Higher Elevations Healthier for Hearts
Study finds lifespan increases with altitude
TUESDAY, March 15, 2005 (HealthDay News) -- That Rocky Mountain high may help keep hearts healthy, according to a new study that finds lifespan increases as the elevation at which a person chooses to live climbs skyward.
A 15-year study out of Greece finds people who live in mountainous areas live longer and are less likely to die of heart disease than those who reside in lowland areas
The study focused on 1,150 residents of three Greek villages. One of the villages is located in a mountainous area about 1,000 meters (roughly 3,000 feet) above sea level, while the other two villages are located on the plains. The residents of all three villages have similar livelihoods -- the women are usually homemakers, the men tend to farming or raising livestock.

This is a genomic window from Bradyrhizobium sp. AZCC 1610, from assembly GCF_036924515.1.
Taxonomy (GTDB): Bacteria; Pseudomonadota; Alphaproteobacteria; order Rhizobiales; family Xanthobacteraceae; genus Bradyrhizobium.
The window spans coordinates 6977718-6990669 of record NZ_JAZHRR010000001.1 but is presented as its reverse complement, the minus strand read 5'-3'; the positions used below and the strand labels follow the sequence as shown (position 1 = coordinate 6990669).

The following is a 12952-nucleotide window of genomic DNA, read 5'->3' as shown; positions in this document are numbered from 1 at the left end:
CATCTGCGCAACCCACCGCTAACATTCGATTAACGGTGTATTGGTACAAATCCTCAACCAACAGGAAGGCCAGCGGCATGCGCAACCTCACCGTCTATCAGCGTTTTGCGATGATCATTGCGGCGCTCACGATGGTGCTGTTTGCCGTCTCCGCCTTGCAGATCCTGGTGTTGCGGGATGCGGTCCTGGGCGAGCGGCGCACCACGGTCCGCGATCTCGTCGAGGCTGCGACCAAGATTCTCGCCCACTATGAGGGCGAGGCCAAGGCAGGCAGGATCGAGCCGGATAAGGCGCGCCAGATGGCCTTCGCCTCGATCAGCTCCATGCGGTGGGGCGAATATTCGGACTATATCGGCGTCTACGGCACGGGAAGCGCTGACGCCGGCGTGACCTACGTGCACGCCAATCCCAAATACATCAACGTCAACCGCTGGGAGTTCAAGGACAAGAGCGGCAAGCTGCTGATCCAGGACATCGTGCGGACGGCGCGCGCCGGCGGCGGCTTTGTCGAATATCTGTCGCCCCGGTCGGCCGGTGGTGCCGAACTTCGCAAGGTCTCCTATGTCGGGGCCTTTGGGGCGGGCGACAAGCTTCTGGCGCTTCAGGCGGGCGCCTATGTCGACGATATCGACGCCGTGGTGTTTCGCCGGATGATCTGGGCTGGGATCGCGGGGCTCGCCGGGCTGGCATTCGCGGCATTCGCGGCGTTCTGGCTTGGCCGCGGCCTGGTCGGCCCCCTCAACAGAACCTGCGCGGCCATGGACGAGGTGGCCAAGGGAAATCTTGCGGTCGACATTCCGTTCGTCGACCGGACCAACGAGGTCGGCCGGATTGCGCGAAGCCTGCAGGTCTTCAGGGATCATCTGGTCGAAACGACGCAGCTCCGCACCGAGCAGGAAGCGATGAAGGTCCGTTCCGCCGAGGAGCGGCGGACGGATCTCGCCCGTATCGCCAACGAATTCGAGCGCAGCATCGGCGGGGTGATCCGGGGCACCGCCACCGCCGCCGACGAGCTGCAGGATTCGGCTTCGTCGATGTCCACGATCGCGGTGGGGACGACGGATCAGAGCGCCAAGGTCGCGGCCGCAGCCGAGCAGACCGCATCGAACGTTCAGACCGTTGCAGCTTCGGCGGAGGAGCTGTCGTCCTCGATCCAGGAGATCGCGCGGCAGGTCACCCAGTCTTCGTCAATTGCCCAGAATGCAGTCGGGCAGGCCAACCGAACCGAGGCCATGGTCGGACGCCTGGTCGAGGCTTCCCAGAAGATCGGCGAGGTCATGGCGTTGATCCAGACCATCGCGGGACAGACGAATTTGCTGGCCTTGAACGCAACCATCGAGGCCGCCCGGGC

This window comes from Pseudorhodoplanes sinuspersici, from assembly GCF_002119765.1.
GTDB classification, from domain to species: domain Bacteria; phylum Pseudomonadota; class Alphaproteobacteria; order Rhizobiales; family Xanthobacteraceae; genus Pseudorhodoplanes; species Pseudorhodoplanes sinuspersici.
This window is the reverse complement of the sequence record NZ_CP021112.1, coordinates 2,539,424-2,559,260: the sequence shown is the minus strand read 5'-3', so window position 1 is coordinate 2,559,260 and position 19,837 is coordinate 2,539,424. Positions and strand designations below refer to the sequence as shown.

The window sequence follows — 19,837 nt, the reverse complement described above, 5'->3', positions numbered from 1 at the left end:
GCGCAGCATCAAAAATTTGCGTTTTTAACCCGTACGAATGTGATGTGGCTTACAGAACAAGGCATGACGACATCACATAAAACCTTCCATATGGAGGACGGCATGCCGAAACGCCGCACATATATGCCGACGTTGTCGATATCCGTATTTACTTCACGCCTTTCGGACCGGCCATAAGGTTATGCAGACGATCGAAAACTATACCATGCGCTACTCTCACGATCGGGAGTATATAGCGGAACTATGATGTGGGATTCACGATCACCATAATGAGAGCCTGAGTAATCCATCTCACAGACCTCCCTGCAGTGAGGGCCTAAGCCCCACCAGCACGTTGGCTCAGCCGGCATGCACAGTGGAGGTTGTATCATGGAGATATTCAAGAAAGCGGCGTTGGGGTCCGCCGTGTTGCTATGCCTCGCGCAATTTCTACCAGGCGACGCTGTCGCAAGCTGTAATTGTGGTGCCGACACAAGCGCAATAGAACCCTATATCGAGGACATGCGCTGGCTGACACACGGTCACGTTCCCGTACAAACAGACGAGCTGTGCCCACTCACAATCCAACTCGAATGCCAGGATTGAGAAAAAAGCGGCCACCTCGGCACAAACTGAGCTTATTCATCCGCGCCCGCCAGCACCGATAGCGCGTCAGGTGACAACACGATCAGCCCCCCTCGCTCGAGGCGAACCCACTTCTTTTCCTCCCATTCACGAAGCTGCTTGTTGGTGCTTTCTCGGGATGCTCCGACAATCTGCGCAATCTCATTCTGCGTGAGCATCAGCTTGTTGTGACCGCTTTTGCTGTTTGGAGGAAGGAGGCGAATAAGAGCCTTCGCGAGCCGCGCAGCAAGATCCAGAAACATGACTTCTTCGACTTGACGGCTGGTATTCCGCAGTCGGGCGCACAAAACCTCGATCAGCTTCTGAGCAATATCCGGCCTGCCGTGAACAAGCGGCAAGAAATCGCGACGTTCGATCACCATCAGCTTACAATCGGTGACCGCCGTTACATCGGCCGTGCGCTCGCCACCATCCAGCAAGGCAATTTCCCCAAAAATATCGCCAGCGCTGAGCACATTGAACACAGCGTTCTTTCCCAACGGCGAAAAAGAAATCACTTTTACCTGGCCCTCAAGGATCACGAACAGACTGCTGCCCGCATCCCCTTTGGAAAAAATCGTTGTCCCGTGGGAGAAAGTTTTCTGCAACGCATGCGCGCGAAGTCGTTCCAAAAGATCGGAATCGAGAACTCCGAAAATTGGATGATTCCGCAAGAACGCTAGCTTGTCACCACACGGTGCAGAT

At the start of the study in 1981, blood samples and information on risk factors such as gender, age, weight, smoking habits, blood pressure and alcohol consumption were collected from each participant.
This initial information suggested that, overall, men and women living in the mountain village had a worse coronary heart disease risk profile than the people living in the two lowland villages. The mountain village residents had higher rates of circulating blood lipids and higher blood pressure.
Over the following 15 years, 150 men and 140 women in the study died. Of those deaths, 67 were attributable to coronary heart disease.
However, the mountain-village residents had lower death rates, as well as lower rates of death from heart disease, compared with residents of the lowland villages.
Because the mountain residents had higher blood lipids and blood pressure, they must have other "protective" factors, the researchers concluded. They noted that living at moderately high altitude causes long-term physiological changes in the body that enable it to adapt to lower levels of oxygen. This, along with the effort required to regularly walk uphill on rough terrain, could provide the mountain residents with better heart workouts, they conclude.
The study appears in the Journal of Epidemiology and Community Health.
The American College of Cardiology has advice on preventing heart disease.